It’s been just over four decades since the modern hot hatch was born with debut of the original Volkswagen Golf GTI. In the intervening years, most other automakers have produced higher performance versions of their compact cars but since the turn of the century a new class of even quicker machines has evolved. Until recently, with the exception of the Volkswagen Golf R, these machines have been forbidden fruit on American shores. Fortunately for enthusiasts, Ford finally homologated its legendary Focus RS and American Honda dealers will soon start delivering the latest edition of the Civic Type-R.
Cadillac -The Standard of the World. Built Ford Tough. Mercedes-Benz -The Best or Nothing. BMW – The Ultimate Driving Machine. Audi – Truth in Engineering. Well maybe not so much on that last one, but you get my point. Successful automotive brands have an image associated with them that may or may not be entirely accurate, but that’s what marketing is all about. Honda’s premium Acura brand has always struggled with trying to determine what it’s image should be, no matter how good its products have been and they have typically been very good. The latest stab at remaking the brand image image is the 2017 MDX SUV which I just spent a week with.
Given the current market trends and consumer favor for SUVs, Volvo probably made the right call in coming out of the gate with the big XC90 for the first complete reboot of its product lineup after separating from Ford. Fortunately, for those of us less enamored with driving utilities on a daily basis, they’ve quickly followed that up with the S90 sedan and soon the V90 wagon. I recently spent a week with the S90 and found that unsurprisingly it shares most of the same strengths and foibles as its higher riding sibling but in a much sleeker package. (more…)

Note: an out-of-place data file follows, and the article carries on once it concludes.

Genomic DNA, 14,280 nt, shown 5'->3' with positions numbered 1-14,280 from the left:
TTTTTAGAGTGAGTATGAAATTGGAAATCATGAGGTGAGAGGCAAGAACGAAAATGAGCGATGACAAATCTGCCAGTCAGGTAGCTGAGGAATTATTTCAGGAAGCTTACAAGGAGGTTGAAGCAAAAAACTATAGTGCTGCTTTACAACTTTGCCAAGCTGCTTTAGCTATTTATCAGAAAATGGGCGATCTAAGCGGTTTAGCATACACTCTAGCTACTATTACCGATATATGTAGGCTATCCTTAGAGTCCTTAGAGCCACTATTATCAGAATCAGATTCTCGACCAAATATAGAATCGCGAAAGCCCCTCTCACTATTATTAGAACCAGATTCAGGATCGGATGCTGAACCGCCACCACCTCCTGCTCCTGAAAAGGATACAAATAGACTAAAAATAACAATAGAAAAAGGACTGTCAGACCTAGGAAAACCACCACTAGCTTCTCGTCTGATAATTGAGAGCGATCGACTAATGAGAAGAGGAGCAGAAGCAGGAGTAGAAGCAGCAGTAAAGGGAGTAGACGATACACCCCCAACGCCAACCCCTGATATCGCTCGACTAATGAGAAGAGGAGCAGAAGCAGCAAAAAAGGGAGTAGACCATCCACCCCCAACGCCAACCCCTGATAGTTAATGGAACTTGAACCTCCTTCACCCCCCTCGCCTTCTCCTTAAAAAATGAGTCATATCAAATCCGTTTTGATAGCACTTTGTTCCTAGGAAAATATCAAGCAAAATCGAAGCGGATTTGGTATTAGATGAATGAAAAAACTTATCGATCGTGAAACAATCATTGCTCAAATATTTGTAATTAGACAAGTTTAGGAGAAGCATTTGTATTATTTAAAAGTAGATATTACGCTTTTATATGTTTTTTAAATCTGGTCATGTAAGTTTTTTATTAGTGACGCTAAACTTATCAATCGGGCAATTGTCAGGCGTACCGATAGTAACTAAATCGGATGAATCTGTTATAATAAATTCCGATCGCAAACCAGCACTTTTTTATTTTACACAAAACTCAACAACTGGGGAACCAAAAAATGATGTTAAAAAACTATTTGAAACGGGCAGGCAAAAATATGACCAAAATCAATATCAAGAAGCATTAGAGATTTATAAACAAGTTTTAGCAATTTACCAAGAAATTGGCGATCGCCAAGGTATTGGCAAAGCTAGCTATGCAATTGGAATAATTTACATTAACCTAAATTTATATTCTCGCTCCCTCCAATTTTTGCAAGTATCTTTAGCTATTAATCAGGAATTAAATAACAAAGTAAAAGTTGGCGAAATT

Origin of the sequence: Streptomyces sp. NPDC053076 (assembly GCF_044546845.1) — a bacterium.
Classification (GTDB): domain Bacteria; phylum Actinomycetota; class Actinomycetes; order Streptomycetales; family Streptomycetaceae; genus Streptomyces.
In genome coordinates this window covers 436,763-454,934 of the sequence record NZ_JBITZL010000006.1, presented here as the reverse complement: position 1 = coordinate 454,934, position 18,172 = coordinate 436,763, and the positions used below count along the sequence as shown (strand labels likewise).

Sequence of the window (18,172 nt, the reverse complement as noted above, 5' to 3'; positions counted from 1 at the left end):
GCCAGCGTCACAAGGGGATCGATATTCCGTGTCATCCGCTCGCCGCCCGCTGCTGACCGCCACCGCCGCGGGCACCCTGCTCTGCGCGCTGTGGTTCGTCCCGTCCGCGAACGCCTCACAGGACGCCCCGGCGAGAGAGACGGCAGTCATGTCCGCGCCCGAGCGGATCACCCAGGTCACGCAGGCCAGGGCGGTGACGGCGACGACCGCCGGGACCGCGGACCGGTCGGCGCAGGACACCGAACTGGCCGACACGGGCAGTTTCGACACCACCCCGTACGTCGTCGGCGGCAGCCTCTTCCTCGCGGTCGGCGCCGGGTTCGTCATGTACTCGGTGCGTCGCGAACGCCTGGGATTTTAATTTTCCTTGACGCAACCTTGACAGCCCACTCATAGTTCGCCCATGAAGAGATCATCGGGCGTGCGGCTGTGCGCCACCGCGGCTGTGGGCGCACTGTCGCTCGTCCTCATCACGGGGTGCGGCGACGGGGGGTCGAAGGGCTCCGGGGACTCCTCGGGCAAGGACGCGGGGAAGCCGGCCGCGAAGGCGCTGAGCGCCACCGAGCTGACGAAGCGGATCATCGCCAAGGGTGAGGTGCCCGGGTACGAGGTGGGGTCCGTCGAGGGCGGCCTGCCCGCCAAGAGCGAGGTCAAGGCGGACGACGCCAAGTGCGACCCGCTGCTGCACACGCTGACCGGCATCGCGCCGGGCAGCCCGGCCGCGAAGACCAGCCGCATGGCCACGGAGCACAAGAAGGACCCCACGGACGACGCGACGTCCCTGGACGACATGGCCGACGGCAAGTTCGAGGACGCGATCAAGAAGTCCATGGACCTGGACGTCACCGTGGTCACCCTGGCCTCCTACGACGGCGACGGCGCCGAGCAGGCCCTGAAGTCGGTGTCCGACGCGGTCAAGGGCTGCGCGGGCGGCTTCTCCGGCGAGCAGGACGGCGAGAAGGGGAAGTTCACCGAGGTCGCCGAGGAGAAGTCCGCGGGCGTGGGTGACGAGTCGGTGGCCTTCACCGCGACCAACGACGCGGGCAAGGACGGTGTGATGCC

It’s been more than eight years since I first drove one of BMW’s MINI E electric prototypes around downtown Los Angeles. One of the first characteristics I noticed about that car was the extremely aggressive regenerative braking that enabled driving virtually without touching the brake pedal. While BMW has persisted with that strategy as the only control mode on the production i3, other automakers have provided similar abilities only when shifting the transmission to Low mode. After driving the new Chevrolet Bolt EV from Tesla’s Silicon Valley backyard into the heart of San Francisco, I think all Bolt drivers should consider driving this way all the time.
It’s been a decade since General Motors finally gave up on trying to stake out a claim in the minivan market and then trying to recast its vans as pseudo-SUVs. In 2006, GM launched an all-new platform for full-size crossover utilities that was known internally as Lambda and ultimately spawned four nameplates, Buick Enclave, Chevrolet Traverse, GMC Acadia and the now-defunct Saturn Outlook. Having achieved some notable success with the platform with steadily growing sales of more than 200,000 units annually since 2010, an all-new second-generation Lambda is now ready and hit the streets in 2016 under a redesigned version of the Acadia.